Bulgaria’s Parliament voted on July 3 to lower by 100 000, to 400 000, the number of signatures required for a petition to call a national referendum.
Approving the second reading of the Direct Participation in Government and Local Government Act, MPs rejected an amendment proposed by minority socialist party ABC to reduce the threshold from 500 000 to 300 000 valid signatures.
Some of the more recent cases of national petition drives for refendums in Bulgaria include one on the future of nuclear power in Bulgaria – which effectively was a referendum on whether to proceed with the shut-down Belene project – which got the then-required 500 000 signatures and went ahead in January 2013 but produced only an inconclusive result.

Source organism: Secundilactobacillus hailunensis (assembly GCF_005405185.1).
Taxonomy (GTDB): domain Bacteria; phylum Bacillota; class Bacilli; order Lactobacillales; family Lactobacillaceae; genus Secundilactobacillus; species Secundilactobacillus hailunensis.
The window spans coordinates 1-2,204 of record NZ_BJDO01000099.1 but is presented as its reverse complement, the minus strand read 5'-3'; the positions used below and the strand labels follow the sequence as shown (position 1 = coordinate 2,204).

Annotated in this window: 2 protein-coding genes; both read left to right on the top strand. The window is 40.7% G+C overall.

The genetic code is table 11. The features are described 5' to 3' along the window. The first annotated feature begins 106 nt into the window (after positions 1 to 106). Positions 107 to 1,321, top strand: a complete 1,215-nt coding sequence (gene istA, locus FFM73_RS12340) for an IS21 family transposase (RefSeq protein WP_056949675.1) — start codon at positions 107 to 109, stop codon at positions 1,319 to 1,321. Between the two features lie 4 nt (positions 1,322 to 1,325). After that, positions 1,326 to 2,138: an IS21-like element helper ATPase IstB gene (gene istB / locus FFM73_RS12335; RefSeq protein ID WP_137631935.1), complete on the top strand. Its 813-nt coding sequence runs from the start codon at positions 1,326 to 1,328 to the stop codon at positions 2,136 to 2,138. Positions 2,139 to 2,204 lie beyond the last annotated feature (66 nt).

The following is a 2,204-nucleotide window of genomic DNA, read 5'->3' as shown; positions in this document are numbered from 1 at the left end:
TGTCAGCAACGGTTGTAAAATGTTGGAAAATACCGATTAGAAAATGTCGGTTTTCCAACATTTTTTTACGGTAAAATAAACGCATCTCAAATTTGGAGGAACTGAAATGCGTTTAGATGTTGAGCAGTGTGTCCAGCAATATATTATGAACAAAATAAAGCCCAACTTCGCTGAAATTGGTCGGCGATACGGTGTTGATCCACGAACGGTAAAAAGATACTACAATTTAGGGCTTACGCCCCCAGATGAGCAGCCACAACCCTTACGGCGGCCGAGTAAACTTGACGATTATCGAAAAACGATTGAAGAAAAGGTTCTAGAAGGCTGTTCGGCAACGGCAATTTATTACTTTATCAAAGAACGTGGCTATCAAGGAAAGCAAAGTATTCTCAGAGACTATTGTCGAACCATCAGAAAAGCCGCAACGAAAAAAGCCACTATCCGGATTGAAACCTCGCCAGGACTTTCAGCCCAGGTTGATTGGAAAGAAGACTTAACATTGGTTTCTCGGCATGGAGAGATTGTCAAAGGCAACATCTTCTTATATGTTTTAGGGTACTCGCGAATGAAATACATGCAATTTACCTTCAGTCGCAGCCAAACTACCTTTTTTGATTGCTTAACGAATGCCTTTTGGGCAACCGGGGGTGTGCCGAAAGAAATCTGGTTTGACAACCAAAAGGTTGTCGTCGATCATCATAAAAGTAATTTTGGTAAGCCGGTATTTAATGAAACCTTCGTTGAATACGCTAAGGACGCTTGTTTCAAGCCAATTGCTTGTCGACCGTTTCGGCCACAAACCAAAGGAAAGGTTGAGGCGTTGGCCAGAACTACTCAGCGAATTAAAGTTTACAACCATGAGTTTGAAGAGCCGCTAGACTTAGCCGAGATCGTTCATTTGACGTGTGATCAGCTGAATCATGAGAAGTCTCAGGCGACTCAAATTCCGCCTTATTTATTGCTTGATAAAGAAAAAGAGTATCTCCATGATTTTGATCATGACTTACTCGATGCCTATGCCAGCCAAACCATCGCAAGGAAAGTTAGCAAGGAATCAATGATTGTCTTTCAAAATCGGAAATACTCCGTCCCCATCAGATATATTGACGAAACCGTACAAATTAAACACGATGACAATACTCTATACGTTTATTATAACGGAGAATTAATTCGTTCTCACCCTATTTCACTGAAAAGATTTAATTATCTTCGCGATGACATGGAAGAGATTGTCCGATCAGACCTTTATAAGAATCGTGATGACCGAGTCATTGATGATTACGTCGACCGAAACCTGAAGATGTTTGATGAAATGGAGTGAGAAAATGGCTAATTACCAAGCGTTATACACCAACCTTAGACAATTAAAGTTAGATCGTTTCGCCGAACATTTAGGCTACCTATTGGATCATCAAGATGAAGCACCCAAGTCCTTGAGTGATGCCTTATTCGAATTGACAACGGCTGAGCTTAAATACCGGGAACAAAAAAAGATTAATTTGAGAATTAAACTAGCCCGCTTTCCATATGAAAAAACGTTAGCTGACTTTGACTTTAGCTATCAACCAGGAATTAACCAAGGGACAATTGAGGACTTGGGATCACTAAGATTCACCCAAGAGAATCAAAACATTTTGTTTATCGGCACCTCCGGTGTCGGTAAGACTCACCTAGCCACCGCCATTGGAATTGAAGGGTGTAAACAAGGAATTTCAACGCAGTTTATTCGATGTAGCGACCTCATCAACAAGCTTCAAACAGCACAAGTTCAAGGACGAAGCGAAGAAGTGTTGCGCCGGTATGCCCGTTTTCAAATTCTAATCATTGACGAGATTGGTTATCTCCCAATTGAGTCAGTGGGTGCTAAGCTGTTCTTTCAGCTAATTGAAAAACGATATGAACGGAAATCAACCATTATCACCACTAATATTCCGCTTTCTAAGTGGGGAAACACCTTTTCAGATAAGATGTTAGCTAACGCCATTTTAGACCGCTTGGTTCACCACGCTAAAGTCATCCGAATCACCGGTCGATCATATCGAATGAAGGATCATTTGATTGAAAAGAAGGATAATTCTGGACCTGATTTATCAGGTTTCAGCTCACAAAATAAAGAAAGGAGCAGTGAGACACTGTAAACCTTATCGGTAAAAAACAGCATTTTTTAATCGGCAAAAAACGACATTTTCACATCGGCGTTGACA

More recently, there was a petition to call a referendum on electoral reform, in line with the questions that head of state President Rossen Plevneliev wanted put to Bulgarians on issues including a majoritarian element in the system for electing MPs, compulsory voting and electronic voting.
That campaign was staved off by the Bulgarian Socialist Party and Movement for Rights and Freedom’s ruling axis of 2013/14, but with the new centre-right government in power since the end of 2014, Plevneliev’s referendum request has gone ahead and Bulgarians will vote on these issues on October 25 2015, the same date that the first round of municipal elections is to be held.
(Photo: Clive Leviev-Sawyer)